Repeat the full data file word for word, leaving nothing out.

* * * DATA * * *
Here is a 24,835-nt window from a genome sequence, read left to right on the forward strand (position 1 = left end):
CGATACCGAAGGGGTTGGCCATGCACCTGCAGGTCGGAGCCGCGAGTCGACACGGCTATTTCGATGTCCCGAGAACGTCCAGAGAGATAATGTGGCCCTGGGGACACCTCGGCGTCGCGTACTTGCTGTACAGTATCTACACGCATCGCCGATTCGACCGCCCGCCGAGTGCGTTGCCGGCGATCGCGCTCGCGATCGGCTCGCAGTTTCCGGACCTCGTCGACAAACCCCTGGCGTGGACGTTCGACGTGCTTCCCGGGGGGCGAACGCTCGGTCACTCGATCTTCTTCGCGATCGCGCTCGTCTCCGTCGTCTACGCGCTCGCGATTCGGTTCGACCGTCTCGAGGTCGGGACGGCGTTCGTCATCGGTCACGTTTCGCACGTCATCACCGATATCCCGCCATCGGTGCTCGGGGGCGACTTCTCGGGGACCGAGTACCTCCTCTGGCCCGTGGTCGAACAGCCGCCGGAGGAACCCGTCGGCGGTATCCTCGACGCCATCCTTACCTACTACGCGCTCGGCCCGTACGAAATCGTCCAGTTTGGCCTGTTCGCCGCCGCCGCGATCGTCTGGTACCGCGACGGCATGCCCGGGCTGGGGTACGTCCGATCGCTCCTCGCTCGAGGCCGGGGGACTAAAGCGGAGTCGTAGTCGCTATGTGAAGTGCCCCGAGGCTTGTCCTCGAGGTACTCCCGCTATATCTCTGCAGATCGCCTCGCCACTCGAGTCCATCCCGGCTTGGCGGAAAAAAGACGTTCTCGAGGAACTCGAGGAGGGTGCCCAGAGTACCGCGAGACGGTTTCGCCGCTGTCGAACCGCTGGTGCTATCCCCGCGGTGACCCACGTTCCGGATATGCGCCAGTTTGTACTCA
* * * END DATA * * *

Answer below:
Here is a 24,835-nt window from a genome sequence, read left to right on the forward strand (position 1 = left end):
CGATACCGAAGGGGTTGGCCATGCACCTGCAGGTCGGAGCCGCGAGTCGACACGGCTATTTCGATGTCCCGAGAACGTCCAGAGAGATAATGTGGCCCTGGGGACACCTCGGCGTCGCGTACTTGCTGTACAGTATCTACACGCATCGCCGATTCGACCGCCCGCCGAGTGCGTTGCCGGCGATCGCGCTCGCGATCGGCTCGCAGTTTCCGGACCTCGTCGACAAACCCCTGGCGTGGACGTTCGACGTGCTTCCCGGGGGGCGAACGCTCGGTCACTCGATCTTCTTCGCGATCGCGCTCGTCTCCGTCGTCTACGCGCTCGCGATTCGGTTCGACCGTCTCGAGGTCGGGACGGCGTTCGTCATCGGTCACGTTTCGCACGTCATCACCGATATCCCGCCATCGGTGCTCGGGGGCGACTTCTCGGGGACCGAGTACCTCCTCTGGCCCGTGGTCGAACAGCCGCCGGAGGAACCCGTCGGCGGTATCCTCGACGCCATCCTTACCTACTACGCGCTCGGCCCGTACGAAATCGTCCAGTTTGGCCTGTTCGCCGCCGCCGCGATCGTCTGGTACCGCGACGGCATGCCCGGGCTGGGGTACGTCCGATCGCTCCTCGCTCGAGGCCGGGGGACTAAAGCGGAGTCGTAGTCGCTATGTGAAGTGCCCCGAGGCTTGTCCTCGAGGTACTCCCGCTATATCTCTGCAGATCGCCTCGCCACTCGAGTCCATCCCGGCTTGGCGGAAAAAAGACGTTCTCGAGGAACTCGAGGAGGGTGCCCAGAGTACCGCGAGACGGTTTCGCCGCTGTCGAACCGCTGGTGCTATCCCCGCGGTGACCCACGTTCCGGATATGCGCCAGTTTGTACTCA